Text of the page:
Thursday, December 31, 2009

Come Heller high water

Gun control advocates believe that having more legally owned guns in a society makes that society more dangerous. It's an intuitive assumption, and an understandably compelling one, at least in theory. They also believe that handy guns lead to crime-of-passion murders, so they advocate for mandatory waits on gun sales and "safe storage" laws that mandate guns not be kept ready to fire.

In mid 2008, the Supreme Court struck down Washington DC's long-standing ban on civilian handgun posession, allowing District residents to legally buy and keep handguns in their homes. It also struck down DC's requirement that guns in the home be kept unloaded and locked up.

Gun control advocates predict carnage will follow, a perfectly reasonable prediction following their assumptions.

In the following year, DC sees its lowest murder rate since 1964.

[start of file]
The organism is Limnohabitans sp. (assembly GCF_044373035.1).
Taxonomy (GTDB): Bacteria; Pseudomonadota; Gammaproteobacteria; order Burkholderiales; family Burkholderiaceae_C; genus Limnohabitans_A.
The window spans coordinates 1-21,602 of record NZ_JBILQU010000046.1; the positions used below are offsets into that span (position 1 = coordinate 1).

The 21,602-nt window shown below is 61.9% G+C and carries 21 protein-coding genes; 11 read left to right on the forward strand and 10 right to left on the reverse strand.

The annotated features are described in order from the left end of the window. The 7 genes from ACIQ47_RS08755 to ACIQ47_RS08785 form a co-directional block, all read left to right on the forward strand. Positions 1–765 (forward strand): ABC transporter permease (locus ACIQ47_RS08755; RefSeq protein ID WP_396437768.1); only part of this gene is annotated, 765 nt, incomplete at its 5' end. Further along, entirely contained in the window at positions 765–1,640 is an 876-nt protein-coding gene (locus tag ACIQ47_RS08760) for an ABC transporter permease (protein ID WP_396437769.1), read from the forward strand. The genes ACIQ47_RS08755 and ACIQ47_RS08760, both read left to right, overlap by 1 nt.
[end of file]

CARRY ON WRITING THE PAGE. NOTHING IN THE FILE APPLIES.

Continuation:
Unlike many gun rights advocates, I _don't_ think this is definitely a causal relationship. The best statistical information we have suggests that easy civilian access to guns doesn't raise _or_ lower the violent crime or murder rates in any meaningful or consistent way. The culture and law enfocement sets your level of violent crime, criminals use whatever weapons are available, and in real life stabbing someone to death isn't actually much harder than shooting him to death. If adding guns in civilian hands really does deter crime or increase heat-of-the-moment murders, the two balance each other out.

So can we drop the "more guns more crime" myth already? It's sensible in theory, but like so many other sensible theories just doesn't bear out in practice.

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